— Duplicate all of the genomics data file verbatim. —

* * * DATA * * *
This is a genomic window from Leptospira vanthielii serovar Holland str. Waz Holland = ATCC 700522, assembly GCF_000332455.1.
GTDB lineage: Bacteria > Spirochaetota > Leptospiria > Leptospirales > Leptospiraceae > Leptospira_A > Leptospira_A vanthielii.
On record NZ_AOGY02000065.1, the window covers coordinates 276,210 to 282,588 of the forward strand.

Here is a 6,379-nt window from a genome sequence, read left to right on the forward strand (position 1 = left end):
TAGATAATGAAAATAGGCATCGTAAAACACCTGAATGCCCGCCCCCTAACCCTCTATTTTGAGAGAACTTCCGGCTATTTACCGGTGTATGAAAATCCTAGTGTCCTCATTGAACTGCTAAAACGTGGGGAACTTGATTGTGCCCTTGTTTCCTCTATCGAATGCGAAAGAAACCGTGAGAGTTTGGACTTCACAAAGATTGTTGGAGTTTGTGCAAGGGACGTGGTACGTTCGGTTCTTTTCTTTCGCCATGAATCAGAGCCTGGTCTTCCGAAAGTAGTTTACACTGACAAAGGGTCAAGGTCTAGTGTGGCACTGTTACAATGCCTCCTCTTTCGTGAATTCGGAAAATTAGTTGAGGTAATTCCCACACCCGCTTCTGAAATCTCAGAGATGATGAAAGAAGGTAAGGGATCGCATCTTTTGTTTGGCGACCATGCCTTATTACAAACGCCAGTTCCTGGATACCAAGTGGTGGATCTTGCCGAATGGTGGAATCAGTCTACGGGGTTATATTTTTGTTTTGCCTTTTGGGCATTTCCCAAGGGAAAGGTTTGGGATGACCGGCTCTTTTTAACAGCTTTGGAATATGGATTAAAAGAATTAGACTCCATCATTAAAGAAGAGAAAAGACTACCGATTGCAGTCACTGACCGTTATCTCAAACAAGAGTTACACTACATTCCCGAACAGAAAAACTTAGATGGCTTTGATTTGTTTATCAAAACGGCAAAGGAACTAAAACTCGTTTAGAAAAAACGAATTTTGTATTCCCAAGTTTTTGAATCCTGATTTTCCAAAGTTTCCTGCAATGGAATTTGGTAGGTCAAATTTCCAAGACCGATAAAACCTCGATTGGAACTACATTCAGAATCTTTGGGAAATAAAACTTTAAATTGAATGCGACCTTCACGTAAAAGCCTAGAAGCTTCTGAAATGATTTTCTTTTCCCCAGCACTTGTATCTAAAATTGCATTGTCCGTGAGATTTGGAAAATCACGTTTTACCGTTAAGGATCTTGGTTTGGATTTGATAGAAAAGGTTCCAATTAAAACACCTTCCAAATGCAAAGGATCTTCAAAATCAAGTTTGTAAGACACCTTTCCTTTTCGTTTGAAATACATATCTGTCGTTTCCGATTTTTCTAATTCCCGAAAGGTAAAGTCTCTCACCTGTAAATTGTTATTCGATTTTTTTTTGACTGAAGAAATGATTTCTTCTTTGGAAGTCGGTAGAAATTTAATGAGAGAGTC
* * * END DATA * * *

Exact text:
This is a genomic window from Leptospira vanthielii serovar Holland str. Waz Holland = ATCC 700522, assembly GCF_000332455.1.
GTDB lineage: Bacteria > Spirochaetota > Leptospiria > Leptospirales > Leptospiraceae > Leptospira_A > Leptospira_A vanthielii.
On record NZ_AOGY02000065.1, the window covers coordinates 276,210 to 282,588 of the forward strand.

Here is a 6,379-nt window from a genome sequence, read left to right on the forward strand (position 1 = left end):
TAGATAATGAAAATAGGCATCGTAAAACACCTGAATGCCCGCCCCCTAACCCTCTATTTTGAGAGAACTTCCGGCTATTTACCGGTGTATGAAAATCCTAGTGTCCTCATTGAACTGCTAAAACGTGGGGAACTTGATTGTGCCCTTGTTTCCTCTATCGAATGCGAAAGAAACCGTGAGAGTTTGGACTTCACAAAGATTGTTGGAGTTTGTGCAAGGGACGTGGTACGTTCGGTTCTTTTCTTTCGCCATGAATCAGAGCCTGGTCTTCCGAAAGTAGTTTACACTGACAAAGGGTCAAGGTCTAGTGTGGCACTGTTACAATGCCTCCTCTTTCGTGAATTCGGAAAATTAGTTGAGGTAATTCCCACACCCGCTTCTGAAATCTCAGAGATGATGAAAGAAGGTAAGGGATCGCATCTTTTGTTTGGCGACCATGCCTTATTACAAACGCCAGTTCCTGGATACCAAGTGGTGGATCTTGCCGAATGGTGGAATCAGTCTACGGGGTTATATTTTTGTTTTGCCTTTTGGGCATTTCCCAAGGGAAAGGTTTGGGATGACCGGCTCTTTTTAACAGCTTTGGAATATGGATTAAAAGAATTAGACTCCATCATTAAAGAAGAGAAAAGACTACCGATTGCAGTCACTGACCGTTATCTCAAACAAGAGTTACACTACATTCCCGAACAGAAAAACTTAGATGGCTTTGATTTGTTTATCAAAACGGCAAAGGAACTAAAACTCGTTTAGAAAAAACGAATTTTGTATTCCCAAGTTTTTGAATCCTGATTTTCCAAAGTTTCCTGCAATGGAATTTGGTAGGTCAAATTTCCAAGACCGATAAAACCTCGATTGGAACTACATTCAGAATCTTTGGGAAATAAAACTTTAAATTGAATGCGACCTTCACGTAAAAGCCTAGAAGCTTCTGAAATGATTTTCTTTTCCCCAGCACTTGTATCTAAAATTGCATTGTCCGTGAGATTTGGAAAATCACGTTTTACCGTTAAGGATCTTGGTTTGGATTTGATAGAAAAGGTTCCAATTAAAACACCTTCCAAATGCAAAGGATCTTCAAAATCAAGTTTGTAAGACACCTTTCCTTTTCGTTTGAAATACATATCTGTCGTTTCCGATTTTTCTAATTCCCGAAAGGTAAAGTCTCTCACCTGTAAATTGTTATTCGATTTTTTTTTGACTGAAGAAATGATTTCTTCTTTGGAAGTCGGTAGAAATTTAATGAGAGAGTC